• Vivek Vikram

      I have seen Black Hindus in ISCKON videos on youtube and in Rath Yatras in NY/NJ area.

  • tony

    Pretty weird. Considering Hindu philosophy, and the idea of not being attached to Maya (which includes skin color, I believe), while anchoring “yourself” in the Atman (true self), any discrimination that would possibly take place in a gathering place of supposed Hindus would simply go against their supposed philosophy. I think.

    • Trent Campbell

      What are you referring to, exactly? Neither the post nor comments implied discrimination during gatherings. I, the one who was interviewed, certainly have not experienced that. *Some* people staring at me when I visit non-local temples, sure, but that’s more out of curiosity and wonder, not discrimination. I’ve never been told or made to feel like I don’t belong in a Hindu setting and I don’t know of a single non-Indian Hindu who has. My experience is that most Hindus do follow the “supposed” philosophy you mentioned. Perhaps Ambaji posed the questions she did because many outsiders would pose them as well. Many of them may make the assumption(erroneously) that the Hindu community is somewhat xenophobic due to the ethnic make-up of most Hindus being Indian.

      • Samester

        Dear Trent, do you have a blog about your experiences as a practicing Hindu?

        • Trent Campbell

          No, I don’t, unfortunately.

          • Vivek Vikram

            then please guest blog here as often as you have new things to share positive or negative or questions. It helps lot of western hindus.

      • Vivek Vikram

        Trent you are right about the stares. If I stared it is just means amazements. Lot of non Indian people visit NJ temples to learn and observe the temple and its architecture. I have taken my white friends there.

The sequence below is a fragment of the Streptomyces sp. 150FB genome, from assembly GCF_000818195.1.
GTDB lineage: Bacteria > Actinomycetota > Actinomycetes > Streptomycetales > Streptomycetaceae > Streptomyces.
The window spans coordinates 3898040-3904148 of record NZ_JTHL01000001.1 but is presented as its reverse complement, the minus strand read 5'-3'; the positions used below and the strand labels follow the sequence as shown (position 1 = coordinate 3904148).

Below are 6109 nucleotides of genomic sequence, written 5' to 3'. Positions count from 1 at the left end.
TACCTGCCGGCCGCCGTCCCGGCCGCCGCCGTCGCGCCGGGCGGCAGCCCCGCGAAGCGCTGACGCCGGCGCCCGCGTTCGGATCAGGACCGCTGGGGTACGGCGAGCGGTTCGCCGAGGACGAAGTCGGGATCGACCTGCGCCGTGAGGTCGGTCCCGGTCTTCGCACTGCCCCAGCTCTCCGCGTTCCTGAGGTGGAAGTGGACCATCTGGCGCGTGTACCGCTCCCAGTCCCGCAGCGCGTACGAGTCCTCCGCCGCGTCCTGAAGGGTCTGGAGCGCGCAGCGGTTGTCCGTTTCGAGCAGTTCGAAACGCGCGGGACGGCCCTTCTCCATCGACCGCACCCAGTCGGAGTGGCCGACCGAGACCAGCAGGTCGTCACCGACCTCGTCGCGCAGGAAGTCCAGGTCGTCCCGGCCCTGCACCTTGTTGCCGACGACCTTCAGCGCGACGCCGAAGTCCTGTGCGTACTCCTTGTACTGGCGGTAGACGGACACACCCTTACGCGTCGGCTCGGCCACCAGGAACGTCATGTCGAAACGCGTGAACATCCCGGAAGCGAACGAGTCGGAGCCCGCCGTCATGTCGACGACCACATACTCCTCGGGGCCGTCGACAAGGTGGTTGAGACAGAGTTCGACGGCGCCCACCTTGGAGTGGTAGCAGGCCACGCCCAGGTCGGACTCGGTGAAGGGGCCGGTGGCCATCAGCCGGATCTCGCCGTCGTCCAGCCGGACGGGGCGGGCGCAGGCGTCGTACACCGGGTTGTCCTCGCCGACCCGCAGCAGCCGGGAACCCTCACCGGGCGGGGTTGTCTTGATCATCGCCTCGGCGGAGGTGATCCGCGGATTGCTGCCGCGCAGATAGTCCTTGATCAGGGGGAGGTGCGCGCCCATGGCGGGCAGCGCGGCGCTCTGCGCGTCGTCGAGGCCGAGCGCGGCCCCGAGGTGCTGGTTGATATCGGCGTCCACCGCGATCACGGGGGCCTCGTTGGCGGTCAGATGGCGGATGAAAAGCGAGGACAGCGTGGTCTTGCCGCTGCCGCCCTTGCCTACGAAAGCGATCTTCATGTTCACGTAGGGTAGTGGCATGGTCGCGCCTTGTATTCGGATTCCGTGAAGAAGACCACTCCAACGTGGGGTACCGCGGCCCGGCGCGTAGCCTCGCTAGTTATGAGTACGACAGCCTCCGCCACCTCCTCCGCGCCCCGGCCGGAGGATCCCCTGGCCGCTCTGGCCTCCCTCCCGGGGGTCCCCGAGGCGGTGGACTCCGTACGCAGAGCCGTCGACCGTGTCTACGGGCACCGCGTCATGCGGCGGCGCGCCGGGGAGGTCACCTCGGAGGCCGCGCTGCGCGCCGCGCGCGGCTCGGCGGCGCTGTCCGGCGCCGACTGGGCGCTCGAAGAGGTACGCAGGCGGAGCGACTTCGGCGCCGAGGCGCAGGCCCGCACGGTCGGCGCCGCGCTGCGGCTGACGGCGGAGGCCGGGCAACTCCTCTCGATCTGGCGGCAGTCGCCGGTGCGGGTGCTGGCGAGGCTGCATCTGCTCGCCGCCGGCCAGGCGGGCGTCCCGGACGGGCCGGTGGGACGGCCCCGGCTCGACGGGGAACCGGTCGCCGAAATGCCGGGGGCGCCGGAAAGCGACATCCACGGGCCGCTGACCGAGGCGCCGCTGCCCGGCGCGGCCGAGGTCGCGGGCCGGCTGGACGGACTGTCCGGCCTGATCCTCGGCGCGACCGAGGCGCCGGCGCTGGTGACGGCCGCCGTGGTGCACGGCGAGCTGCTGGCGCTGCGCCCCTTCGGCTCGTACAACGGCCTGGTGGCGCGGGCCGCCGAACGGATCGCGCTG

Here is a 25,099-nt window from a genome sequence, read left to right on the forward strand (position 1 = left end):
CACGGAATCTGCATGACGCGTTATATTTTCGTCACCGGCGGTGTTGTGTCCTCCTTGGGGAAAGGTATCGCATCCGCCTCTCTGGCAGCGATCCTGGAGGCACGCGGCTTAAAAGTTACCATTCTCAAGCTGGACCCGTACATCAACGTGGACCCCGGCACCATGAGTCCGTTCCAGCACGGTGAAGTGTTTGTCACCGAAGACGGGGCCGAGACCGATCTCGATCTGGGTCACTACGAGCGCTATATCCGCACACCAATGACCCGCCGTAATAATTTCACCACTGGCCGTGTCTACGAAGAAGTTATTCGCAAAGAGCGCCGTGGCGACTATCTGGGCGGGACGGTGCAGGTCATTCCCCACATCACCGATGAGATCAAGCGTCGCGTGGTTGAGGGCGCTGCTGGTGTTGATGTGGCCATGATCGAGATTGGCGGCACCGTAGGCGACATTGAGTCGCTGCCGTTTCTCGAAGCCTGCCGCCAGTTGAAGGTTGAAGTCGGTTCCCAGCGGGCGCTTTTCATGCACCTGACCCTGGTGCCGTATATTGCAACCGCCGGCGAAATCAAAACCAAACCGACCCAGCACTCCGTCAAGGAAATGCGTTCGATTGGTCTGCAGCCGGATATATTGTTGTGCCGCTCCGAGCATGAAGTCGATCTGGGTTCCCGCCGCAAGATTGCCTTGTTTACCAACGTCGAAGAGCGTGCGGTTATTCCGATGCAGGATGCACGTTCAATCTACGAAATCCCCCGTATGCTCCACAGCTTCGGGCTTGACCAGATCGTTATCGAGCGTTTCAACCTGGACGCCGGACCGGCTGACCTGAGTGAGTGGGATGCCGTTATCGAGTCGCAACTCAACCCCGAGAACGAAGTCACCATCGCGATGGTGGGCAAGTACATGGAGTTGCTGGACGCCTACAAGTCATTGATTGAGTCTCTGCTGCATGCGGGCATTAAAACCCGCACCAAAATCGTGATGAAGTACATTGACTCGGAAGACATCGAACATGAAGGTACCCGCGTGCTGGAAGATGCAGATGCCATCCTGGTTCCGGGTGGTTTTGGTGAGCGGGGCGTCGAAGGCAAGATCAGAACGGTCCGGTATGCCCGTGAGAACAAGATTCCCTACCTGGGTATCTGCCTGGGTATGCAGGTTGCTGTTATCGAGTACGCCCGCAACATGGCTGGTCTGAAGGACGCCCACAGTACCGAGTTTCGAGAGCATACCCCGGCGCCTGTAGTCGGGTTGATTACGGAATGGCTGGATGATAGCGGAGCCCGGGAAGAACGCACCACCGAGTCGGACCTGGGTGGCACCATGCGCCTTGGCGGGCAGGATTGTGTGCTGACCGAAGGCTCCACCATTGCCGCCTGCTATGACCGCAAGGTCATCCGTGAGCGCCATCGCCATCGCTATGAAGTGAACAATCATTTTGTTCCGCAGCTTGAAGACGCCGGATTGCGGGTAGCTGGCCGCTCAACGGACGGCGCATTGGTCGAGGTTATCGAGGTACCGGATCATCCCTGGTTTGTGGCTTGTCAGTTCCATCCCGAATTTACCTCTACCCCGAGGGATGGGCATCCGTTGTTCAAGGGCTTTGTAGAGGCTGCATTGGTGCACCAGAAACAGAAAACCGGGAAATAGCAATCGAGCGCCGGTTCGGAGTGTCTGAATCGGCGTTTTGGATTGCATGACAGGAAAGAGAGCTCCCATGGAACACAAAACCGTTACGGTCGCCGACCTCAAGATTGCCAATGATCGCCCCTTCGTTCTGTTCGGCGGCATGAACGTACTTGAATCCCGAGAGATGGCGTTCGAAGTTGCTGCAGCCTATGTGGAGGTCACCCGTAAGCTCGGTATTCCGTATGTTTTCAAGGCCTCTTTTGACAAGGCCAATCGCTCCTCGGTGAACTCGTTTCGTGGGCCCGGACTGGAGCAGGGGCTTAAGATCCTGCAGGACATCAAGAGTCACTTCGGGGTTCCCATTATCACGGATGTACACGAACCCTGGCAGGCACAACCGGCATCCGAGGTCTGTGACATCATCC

• Vivek Vikram

      Tony you are right. That state you mention without prejudice is a state. Maintaining is the challenge.

  • Vivek Vikram

    Amba Krishna/Vishnu is dark complexioned or dark blue. He is Neela Mega Syamalan.

  • Vivek Vikram

    Trent you make a good comment /acknowledgement about western spins of hinduism. I think it is inevitable. It has many different variations/varieties/spins inside India too. It is , unfortunately, seen a lot in Yoga today. Hindu yogis are critical of such dilution of yoga from its spiritual beginnings to mere work out thing. Fortunately serious yogis go on an inner inquisition and try to become purer yogis.

  • Angelo

    I just want to say to all converts….You (Westerners) have a habit of renouncing and shaming and trying to be different. All I want to say is Hinduism has so many evils that you are not aware of. They have discriminated their own race for 4000+ years. In any modern society it would have been a criminal offence.

    Before denouncing and renouncing anything at least come to know facts of changes you preferred.

    • Trent Campbell

      It’s a bit presumptuous to say 1) you know the habits of people you don’t know and 2) that those same people don’t know history.

      I don’t deny evil that the human race has committed, but when you say “discriminated against their own race for 4000+ years”, I *really* want to know: which ‘race’ hasn’t been doing exactly that for the better part of the last 4000+ years????